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Op-Ed: Trump’s scorn of global warming kills our chance to stay below 2C

When President Donald Trump took office in January 2017, one of the very first things on his agenda was energy dominance for the United States, and to that end, it turned into a “no-holds-barred” agenda in how his administration succeeded in attaining that dominance.

And over the succeeding three years Trump has been in office, he has carefully selected people to lead his cabinets that agreed with his politics and disdain for science. In particular, his choices for heads of the Interior Department, and Environmental Protection Agency come to mind.

These appointments have led to an aggressive dismantling of environmental policy and an attempted expansion of the fossil fuel industry. At the same time, even though the coal industry was on its last leg, he promised out-of-work coal miners he would bring coal back to all its glory – something he has not succeeded in doing.

According to Bloomberg, at least six times since Trump has taken office, the Department of the Interior has been rebuked by the courts for selling drilling rights or advancing oil projects without adequately considering the consequences of global warming. These courtroom defeats have jeopardized over one million acres of oil development plans.

Area 1002 of the Arctic National Wildlife Refuge coastal plain  looking south toward the Brooks Rang...

Area 1002 of the Arctic National Wildlife Refuge coastal plain, looking south toward the Brooks Range mountains.
U.S. Fish and Wildlife Service


“Judges all over the country are saying you can’t ignore climate when you’re leasing fossil fuels,” said Pat Gallagher, director of the Sierra Club’s environmental law program. “The judges aren’t going to ignore climate even if Trump wants to.”

And while Trump has been using his dislike of former President Barack Obama’s environmental regulations – rescinding or outright dismissing them in order to get his way, today, he has a new action plan. Last week, Trump signed an executive order allowing federal agencies to speed up large infrastructure projects by sidestepping key environmental protections – citing the urgency of economic recovery for the country after the COVID-19 pandemic.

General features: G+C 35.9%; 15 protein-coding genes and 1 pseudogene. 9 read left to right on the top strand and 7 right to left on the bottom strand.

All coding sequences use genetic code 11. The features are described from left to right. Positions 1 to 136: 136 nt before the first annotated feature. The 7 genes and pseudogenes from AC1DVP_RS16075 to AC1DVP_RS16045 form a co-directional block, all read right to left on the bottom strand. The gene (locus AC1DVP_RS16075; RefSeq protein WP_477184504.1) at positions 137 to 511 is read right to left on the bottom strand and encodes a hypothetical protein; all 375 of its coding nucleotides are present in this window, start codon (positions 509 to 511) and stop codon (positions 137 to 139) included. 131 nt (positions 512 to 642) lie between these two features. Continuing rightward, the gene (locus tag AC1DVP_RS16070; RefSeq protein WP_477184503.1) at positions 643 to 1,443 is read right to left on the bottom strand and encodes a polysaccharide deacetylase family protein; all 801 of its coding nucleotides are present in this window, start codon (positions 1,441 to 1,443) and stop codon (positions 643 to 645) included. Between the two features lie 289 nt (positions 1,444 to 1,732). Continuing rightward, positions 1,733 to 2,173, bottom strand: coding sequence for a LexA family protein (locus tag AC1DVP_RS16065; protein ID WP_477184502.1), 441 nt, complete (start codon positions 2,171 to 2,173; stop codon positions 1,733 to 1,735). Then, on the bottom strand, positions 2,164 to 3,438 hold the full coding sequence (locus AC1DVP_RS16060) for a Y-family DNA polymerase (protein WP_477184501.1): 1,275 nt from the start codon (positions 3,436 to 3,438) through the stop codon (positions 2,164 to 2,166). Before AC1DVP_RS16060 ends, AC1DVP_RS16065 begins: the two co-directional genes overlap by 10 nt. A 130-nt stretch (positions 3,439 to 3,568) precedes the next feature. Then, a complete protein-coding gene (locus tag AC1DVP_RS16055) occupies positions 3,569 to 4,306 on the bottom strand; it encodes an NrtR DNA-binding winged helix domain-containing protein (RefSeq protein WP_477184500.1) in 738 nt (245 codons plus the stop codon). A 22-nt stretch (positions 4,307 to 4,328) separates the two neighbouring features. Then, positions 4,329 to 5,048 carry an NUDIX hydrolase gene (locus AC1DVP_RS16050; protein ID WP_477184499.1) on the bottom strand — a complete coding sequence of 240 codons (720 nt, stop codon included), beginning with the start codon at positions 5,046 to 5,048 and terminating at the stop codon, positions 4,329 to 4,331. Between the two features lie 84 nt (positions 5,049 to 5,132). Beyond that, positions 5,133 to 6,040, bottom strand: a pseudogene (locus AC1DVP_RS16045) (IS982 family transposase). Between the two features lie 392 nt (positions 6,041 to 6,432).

The Trump Effect
While the White House has clearly lost many court battles in trying to increase the production of oil and gas on federal lands, Trump has also relegated climate change to a mere footnote in federal regulations. Trump’s decision to step back from international climate action pushes any prospect of hitting global emissions targets to “near-zero”, according to a new analysis.

Dakota Access Pipeline being built in Iowa

Dakota Access Pipeline being built in Iowa
Carl Wycoff (CC BY 2.0)


The research, published in the June 2020 issue of Environmental Science and Policy, suggests two presidential terms of US inaction on climate change would create ripple effects across other nations, labeled the “Trump Effect.”

In other words, this means that with a climate skeptic in the White House, other countries will have to take up the reins in leadership and pick up the slack to stay within the 2C limit.

Lead author Dr. Håkon Sælen from the Centre for International Climate Research (CICERO) in Norway says they are the first team to investigate the knock-on effects it could have on the “dynamic cooperation process envisioned by Paris.” And while their conclusions are obvious, as long as Trump remains in office, there is still a warning somewhere within the study.

As I wrote in Digital Journal on June 5, “Once the planet sails past the 2°C warming limit set out in the Paris climate agreement in 2015, we will be entering uncharted territory. So we really need to take global warming seriously and try to preserve what we are familiar with, rather than risk what may be waiting in a very novel climate ahead.”

Written By

Karen Graham is Digital Journal's Editor-at-Large for environmental news. Karen's view of what is happening in our world is colored by her love of history and how the past influences events taking place today. Her belief in man's part in the care of the planet and our environment has led her to focus on the need for action in dealing with climate change. It was said by Geoffrey C. Ward, "Journalism is merely history's first draft." Everyone who writes about what is happening today is indeed, writing a small part of our history.

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